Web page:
Aldi gives suppliers marching orders

Aldi Food MarketGerman supermarket giant Aldi has laid out a laundry list of new requirements for Aussie suppliers as part of a broad-based move to bolster sustainable practice through its supply-chain.

First revealed in The Australian on Monday morning Aldi has distributed documents to its local supply partners detailing new rules, benchmarks and systems that need to be implemented within the next five months.

Aldi’s suppliers will be required to include information on social audits in all tenders by August and will need to join one of two-leading corporate and social responsibility groups by November -Supplier Ethical Data Exchange and the Business Social Compliance Initiative – The Australian reports.

The changes are being spearheaded by Aldi’s Australian corporate responsibility manager, Stephanie Farrugia, who warned suppliers that the supermarket reserves the right to act to remedy any violation of its ethical benchmarks, including ending supplier relationships.

In a statement an Aldi spokesperson made no apologies for its sustainability practices, saying that suppliers are contractually obliged to respect ALDI’s social standards in production.

“Our commitment to the highest standards of responsible behaviour extends to the practices of our suppliers, as well as to their manufacturers throughout the supply chain. As part of their contractual agreements, suppliers must respect the ALDI Social Standards in Production during the entire production process. To help our partners align to our values and expectations, we have conducted a series of ongoing training sessions regarding these Standards since 2013,” a spokesperson in a statement.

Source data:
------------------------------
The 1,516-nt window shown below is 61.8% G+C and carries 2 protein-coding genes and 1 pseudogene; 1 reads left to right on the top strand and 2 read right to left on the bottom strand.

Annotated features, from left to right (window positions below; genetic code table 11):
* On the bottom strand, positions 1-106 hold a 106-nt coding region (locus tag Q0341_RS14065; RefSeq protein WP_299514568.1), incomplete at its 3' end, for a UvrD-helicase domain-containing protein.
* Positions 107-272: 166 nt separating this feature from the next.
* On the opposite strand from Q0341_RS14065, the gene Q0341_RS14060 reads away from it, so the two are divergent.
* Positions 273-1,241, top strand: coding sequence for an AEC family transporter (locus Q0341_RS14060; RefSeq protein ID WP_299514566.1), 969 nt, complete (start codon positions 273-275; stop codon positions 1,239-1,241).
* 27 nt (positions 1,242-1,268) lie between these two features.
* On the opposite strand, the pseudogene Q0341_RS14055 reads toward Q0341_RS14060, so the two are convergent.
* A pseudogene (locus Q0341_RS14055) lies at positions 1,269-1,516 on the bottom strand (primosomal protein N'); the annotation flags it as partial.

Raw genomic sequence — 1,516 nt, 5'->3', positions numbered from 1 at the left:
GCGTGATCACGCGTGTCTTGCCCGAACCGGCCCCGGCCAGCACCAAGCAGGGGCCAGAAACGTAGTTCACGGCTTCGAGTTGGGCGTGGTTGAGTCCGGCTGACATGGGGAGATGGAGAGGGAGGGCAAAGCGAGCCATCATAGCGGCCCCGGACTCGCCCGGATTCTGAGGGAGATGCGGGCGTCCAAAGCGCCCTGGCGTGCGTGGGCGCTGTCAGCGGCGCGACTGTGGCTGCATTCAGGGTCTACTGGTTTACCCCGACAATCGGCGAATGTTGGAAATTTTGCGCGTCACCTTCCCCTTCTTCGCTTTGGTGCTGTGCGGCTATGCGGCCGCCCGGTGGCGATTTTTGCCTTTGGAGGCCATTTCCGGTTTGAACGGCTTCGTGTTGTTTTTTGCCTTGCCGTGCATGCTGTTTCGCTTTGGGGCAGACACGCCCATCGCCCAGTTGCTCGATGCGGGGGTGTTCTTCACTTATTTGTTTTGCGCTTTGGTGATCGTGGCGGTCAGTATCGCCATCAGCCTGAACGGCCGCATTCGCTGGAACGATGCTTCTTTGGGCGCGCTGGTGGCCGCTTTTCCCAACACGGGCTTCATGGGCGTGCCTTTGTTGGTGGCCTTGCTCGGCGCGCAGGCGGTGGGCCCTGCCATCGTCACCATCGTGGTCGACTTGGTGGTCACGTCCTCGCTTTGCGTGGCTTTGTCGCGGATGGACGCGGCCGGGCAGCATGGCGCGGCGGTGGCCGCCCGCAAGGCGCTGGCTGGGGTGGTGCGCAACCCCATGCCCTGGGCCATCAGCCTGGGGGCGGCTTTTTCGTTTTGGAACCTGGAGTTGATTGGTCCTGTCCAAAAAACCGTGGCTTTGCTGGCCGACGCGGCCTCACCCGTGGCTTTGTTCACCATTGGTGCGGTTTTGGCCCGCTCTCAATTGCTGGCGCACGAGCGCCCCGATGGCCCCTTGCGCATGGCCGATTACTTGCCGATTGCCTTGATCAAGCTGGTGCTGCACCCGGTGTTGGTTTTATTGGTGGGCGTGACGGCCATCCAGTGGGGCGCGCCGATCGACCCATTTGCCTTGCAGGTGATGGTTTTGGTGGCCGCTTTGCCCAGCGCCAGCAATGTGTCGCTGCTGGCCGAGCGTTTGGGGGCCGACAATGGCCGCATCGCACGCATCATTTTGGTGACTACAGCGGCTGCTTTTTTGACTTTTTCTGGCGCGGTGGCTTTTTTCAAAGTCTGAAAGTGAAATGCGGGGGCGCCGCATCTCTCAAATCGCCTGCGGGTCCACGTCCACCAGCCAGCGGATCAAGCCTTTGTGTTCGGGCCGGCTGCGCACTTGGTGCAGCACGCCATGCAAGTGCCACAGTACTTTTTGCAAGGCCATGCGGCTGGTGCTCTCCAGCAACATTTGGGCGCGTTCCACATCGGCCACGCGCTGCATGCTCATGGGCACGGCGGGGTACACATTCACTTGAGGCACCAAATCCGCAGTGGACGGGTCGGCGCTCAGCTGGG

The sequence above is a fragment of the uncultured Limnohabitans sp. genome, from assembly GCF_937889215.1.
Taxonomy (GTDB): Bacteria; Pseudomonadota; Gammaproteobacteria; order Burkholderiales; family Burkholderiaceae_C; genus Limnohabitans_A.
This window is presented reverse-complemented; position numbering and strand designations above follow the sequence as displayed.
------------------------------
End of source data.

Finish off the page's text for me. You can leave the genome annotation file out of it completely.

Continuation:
“We use a variety of third-party audits to assist us with the monitoring of social standards within our supply chain. We also have teams of ALDI staff in various locations including Australia, Hong Kong and Bangladesh, who regularly visit the facilities manufacturing the products we sell. These teams conduct comprehensive assessments on the social standards within the facilities, so we can work together on continuous improvement.”


1 comment

  1. Simon Kearney posted on September 12, 2017

    Unless they stock completely different products in Australian stores, then your comment is unfair, Vic. I often shop in Aldi (in Ireland) and as a health conscious buyer; I check the ingredients on the packaging. Not only have I found many Aldi products to include as good, if not better quality ingredients, they don't seem to have compromised on taste. They charge out at fair prices aswell in comparison to some of the mainstream supermarket chains. That cheap / poor quality stigma that was once firmly attached, has almost disappeared in Ireland, and rightly so. This is clearly not the case in Australia if your comment in anyway represents the general opinion! reply

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